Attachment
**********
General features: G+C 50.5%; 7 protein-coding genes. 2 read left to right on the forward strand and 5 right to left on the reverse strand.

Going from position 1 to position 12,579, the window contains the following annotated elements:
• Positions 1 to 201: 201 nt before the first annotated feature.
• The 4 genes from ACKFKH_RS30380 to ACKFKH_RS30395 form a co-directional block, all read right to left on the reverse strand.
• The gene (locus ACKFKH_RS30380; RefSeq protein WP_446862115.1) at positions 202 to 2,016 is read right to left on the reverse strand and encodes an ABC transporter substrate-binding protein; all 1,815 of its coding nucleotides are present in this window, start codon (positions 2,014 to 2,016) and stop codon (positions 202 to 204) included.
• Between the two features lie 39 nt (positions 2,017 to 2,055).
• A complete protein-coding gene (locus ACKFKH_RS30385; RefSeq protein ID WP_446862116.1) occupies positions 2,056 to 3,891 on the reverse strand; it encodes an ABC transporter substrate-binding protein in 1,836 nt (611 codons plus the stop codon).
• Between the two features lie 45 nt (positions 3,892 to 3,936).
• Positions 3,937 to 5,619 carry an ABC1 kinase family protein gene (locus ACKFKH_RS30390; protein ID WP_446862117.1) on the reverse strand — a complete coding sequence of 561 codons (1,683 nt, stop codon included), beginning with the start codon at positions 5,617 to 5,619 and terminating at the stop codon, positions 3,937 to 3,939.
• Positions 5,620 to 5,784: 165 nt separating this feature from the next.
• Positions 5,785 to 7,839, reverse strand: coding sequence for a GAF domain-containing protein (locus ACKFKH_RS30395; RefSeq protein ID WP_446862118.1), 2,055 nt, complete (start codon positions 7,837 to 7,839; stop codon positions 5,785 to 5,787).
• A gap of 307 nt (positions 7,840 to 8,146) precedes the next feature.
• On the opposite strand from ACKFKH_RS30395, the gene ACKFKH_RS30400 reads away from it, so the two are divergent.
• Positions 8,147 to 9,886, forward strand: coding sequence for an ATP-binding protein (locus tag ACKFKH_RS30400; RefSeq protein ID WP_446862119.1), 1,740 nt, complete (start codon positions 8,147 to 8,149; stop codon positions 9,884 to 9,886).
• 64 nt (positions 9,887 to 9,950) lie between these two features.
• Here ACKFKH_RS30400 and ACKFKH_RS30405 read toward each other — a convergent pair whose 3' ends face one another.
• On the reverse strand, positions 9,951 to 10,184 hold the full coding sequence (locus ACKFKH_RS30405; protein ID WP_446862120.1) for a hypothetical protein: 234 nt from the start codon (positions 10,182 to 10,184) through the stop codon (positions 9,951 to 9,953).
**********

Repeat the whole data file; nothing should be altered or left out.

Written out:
General features: G+C 50.5%; 7 protein-coding genes. 2 read left to right on the forward strand and 5 right to left on the reverse strand.

Going from position 1 to position 12,579, the window contains the following annotated elements:
• Positions 1 to 201: 201 nt before the first annotated feature.
• The 4 genes from ACKFKH_RS30380 to ACKFKH_RS30395 form a co-directional block, all read right to left on the reverse strand.
• The gene (locus ACKFKH_RS30380; RefSeq protein WP_446862115.1) at positions 202 to 2,016 is read right to left on the reverse strand and encodes an ABC transporter substrate-binding protein; all 1,815 of its coding nucleotides are present in this window, start codon (positions 2,014 to 2,016) and stop codon (positions 202 to 204) included.
• Between the two features lie 39 nt (positions 2,017 to 2,055).
• A complete protein-coding gene (locus ACKFKH_RS30385; RefSeq protein ID WP_446862116.1) occupies positions 2,056 to 3,891 on the reverse strand; it encodes an ABC transporter substrate-binding protein in 1,836 nt (611 codons plus the stop codon).
• Between the two features lie 45 nt (positions 3,892 to 3,936).
• Positions 3,937 to 5,619 carry an ABC1 kinase family protein gene (locus ACKFKH_RS30390; protein ID WP_446862117.1) on the reverse strand — a complete coding sequence of 561 codons (1,683 nt, stop codon included), beginning with the start codon at positions 5,617 to 5,619 and terminating at the stop codon, positions 3,937 to 3,939.
• Positions 5,620 to 5,784: 165 nt separating this feature from the next.
• Positions 5,785 to 7,839, reverse strand: coding sequence for a GAF domain-containing protein (locus ACKFKH_RS30395; RefSeq protein ID WP_446862118.1), 2,055 nt, complete (start codon positions 7,837 to 7,839; stop codon positions 5,785 to 5,787).
• A gap of 307 nt (positions 7,840 to 8,146) precedes the next feature.
• On the opposite strand from ACKFKH_RS30395, the gene ACKFKH_RS30400 reads away from it, so the two are divergent.
• Positions 8,147 to 9,886, forward strand: coding sequence for an ATP-binding protein (locus tag ACKFKH_RS30400; RefSeq protein ID WP_446862119.1), 1,740 nt, complete (start codon positions 8,147 to 8,149; stop codon positions 9,884 to 9,886).
• 64 nt (positions 9,887 to 9,950) lie between these two features.
• Here ACKFKH_RS30400 and ACKFKH_RS30405 read toward each other — a convergent pair whose 3' ends face one another.
• On the reverse strand, positions 9,951 to 10,184 hold the full coding sequence (locus ACKFKH_RS30405; protein ID WP_446862120.1) for a hypothetical protein: 234 nt from the start codon (positions 10,182 to 10,184) through the stop codon (positions 9,951 to 9,953).